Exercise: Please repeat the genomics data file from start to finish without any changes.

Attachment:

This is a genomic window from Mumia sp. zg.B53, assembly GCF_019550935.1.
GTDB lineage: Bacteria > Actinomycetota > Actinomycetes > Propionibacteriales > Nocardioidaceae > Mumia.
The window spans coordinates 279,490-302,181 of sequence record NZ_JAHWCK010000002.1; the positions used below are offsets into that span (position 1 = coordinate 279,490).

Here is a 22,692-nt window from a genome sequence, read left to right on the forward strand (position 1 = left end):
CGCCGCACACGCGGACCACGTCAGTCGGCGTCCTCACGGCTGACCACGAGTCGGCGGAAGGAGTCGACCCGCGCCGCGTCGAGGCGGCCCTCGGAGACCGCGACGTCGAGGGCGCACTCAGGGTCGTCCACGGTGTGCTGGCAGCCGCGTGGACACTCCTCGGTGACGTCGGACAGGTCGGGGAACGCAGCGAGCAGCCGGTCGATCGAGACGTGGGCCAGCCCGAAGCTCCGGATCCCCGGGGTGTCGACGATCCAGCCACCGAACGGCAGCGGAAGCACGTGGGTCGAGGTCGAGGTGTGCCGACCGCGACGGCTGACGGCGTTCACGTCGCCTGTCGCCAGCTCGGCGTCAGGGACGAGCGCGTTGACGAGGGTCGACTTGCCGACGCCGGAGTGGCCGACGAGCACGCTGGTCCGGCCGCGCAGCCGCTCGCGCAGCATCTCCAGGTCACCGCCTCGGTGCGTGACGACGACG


This is a genomic window from Mumia sp. zg.B53, assembly GCF_019550935.1.
GTDB lineage: Bacteria > Actinomycetota > Actinomycetes > Propionibacteriales > Nocardioidaceae > Mumia.
The window spans coordinates 279,490-302,181 of sequence record NZ_JAHWCK010000002.1; the positions used below are offsets into that span (position 1 = coordinate 279,490).

Here is a 22,692-nt window from a genome sequence, read left to right on the forward strand (position 1 = left end):
CGCCGCACACGCGGACCACGTCAGTCGGCGTCCTCACGGCTGACCACGAGTCGGCGGAAGGAGTCGACCCGCGCCGCGTCGAGGCGGCCCTCGGAGACCGCGACGTCGAGGGCGCACTCAGGGTCGTCCACGGTGTGCTGGCAGCCGCGTGGACACTCCTCGGTGACGTCGGACAGGTCGGGGAACGCAGCGAGCAGCCGGTCGATCGAGACGTGGGCCAGCCCGAAGCTCCGGATCCCCGGGGTGTCGACGATCCAGCCACCGAACGGCAGCGGAAGCACGTGGGTCGAGGTCGAGGTGTGCCGACCGCGACGGCTGACGGCGTTCACGTCGCCTGTCGCCAGCTCGGCGTCAGGGACGAGCGCGTTGACGAGGGTCGACTTGCCGACGCCGGAGTGGCCGACGAGCACGCTGGTCCGGCCGCGCAGCCGCTCGCGCAGCATCTCCAGGTCACCGCCTCGGTGCGTGACGACGACG